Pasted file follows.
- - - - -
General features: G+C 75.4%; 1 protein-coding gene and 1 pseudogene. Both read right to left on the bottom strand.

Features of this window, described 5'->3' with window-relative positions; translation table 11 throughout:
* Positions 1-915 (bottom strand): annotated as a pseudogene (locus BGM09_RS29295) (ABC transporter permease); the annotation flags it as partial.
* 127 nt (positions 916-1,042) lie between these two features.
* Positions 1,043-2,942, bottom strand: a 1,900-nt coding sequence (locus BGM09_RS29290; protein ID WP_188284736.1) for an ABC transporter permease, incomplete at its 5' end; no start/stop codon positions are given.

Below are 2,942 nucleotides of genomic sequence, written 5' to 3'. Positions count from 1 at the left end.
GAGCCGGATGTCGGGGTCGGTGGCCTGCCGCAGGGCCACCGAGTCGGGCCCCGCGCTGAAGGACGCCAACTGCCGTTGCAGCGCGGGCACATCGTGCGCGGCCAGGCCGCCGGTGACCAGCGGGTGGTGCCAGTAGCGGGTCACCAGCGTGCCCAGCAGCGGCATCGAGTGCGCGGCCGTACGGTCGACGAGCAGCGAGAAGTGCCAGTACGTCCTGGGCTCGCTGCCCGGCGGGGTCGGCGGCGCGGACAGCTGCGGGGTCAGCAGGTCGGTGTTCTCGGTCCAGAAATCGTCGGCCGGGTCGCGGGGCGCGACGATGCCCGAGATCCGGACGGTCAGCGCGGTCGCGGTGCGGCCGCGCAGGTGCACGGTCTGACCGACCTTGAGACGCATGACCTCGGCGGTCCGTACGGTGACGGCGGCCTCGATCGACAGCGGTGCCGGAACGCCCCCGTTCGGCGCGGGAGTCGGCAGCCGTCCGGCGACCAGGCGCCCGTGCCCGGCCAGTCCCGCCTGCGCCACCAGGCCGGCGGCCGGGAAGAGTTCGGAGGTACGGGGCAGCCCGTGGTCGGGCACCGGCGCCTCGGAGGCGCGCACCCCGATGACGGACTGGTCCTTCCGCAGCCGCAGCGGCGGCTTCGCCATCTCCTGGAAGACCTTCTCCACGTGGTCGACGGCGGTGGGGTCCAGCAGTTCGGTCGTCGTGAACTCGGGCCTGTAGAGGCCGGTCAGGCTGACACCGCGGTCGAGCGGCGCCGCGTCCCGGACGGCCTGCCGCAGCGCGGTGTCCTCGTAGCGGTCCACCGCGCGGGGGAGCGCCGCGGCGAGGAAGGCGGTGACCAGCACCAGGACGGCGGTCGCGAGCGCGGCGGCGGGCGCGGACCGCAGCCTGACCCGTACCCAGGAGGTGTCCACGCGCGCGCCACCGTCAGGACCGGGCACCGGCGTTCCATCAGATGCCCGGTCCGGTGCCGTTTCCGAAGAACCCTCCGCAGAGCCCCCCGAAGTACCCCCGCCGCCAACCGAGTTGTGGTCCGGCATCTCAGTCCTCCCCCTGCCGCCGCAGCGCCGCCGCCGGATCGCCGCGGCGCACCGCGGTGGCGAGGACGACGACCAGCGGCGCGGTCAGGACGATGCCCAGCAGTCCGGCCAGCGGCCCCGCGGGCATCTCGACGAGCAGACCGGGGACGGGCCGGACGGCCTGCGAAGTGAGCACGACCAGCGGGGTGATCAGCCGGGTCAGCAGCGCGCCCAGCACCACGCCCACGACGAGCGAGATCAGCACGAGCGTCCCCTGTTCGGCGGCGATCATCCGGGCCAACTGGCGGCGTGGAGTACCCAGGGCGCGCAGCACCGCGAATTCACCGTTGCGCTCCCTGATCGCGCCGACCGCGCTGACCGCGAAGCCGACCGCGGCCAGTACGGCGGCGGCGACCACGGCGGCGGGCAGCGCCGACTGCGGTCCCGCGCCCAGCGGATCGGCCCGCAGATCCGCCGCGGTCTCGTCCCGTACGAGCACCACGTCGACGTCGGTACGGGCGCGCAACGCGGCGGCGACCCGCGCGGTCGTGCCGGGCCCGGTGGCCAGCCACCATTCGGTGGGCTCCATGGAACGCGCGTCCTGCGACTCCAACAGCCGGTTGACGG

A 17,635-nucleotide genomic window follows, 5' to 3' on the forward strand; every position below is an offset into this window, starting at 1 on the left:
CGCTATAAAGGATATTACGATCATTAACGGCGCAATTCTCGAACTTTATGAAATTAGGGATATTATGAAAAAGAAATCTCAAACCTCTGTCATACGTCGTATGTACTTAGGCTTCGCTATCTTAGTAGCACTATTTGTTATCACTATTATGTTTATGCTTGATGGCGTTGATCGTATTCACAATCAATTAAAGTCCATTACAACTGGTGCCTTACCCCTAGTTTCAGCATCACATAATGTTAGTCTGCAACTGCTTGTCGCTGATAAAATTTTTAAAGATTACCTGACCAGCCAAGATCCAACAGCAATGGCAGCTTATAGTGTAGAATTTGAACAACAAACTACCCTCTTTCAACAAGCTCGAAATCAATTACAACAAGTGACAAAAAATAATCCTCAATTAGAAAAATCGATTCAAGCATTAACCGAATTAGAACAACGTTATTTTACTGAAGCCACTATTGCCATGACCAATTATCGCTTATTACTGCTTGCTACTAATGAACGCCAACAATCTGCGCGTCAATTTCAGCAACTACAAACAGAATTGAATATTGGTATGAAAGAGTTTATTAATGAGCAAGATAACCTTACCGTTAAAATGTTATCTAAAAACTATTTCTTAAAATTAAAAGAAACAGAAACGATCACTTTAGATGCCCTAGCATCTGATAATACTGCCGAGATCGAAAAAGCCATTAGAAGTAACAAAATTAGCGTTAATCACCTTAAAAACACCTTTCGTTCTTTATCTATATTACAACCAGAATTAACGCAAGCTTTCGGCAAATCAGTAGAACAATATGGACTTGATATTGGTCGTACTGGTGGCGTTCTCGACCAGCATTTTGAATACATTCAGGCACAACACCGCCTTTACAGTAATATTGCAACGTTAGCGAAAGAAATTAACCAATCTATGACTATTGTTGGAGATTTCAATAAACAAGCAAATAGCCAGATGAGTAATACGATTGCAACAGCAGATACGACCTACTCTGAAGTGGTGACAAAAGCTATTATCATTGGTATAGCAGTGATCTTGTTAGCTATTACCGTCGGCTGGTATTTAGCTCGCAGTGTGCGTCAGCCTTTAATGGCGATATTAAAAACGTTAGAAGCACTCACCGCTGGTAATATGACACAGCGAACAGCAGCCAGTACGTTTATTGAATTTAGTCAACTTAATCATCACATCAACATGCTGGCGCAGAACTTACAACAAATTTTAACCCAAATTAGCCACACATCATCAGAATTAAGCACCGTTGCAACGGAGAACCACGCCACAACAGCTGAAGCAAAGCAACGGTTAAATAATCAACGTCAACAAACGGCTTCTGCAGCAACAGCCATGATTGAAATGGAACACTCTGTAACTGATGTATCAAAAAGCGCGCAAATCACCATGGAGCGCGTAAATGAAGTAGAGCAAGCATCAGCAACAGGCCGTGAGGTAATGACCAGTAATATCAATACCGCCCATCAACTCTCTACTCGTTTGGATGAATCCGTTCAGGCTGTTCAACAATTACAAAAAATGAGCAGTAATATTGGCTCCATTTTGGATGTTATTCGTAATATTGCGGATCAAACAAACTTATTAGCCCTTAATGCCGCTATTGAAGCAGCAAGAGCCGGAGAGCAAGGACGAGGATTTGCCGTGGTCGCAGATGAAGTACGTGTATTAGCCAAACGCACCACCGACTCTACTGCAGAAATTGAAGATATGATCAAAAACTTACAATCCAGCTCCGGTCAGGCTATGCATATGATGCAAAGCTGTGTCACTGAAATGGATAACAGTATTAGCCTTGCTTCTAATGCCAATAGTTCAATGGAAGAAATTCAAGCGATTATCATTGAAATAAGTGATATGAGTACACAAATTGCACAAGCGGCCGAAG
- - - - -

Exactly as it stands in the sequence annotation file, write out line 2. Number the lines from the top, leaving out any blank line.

Features of this window, described 5'->3' with window-relative positions; translation table 11 throughout: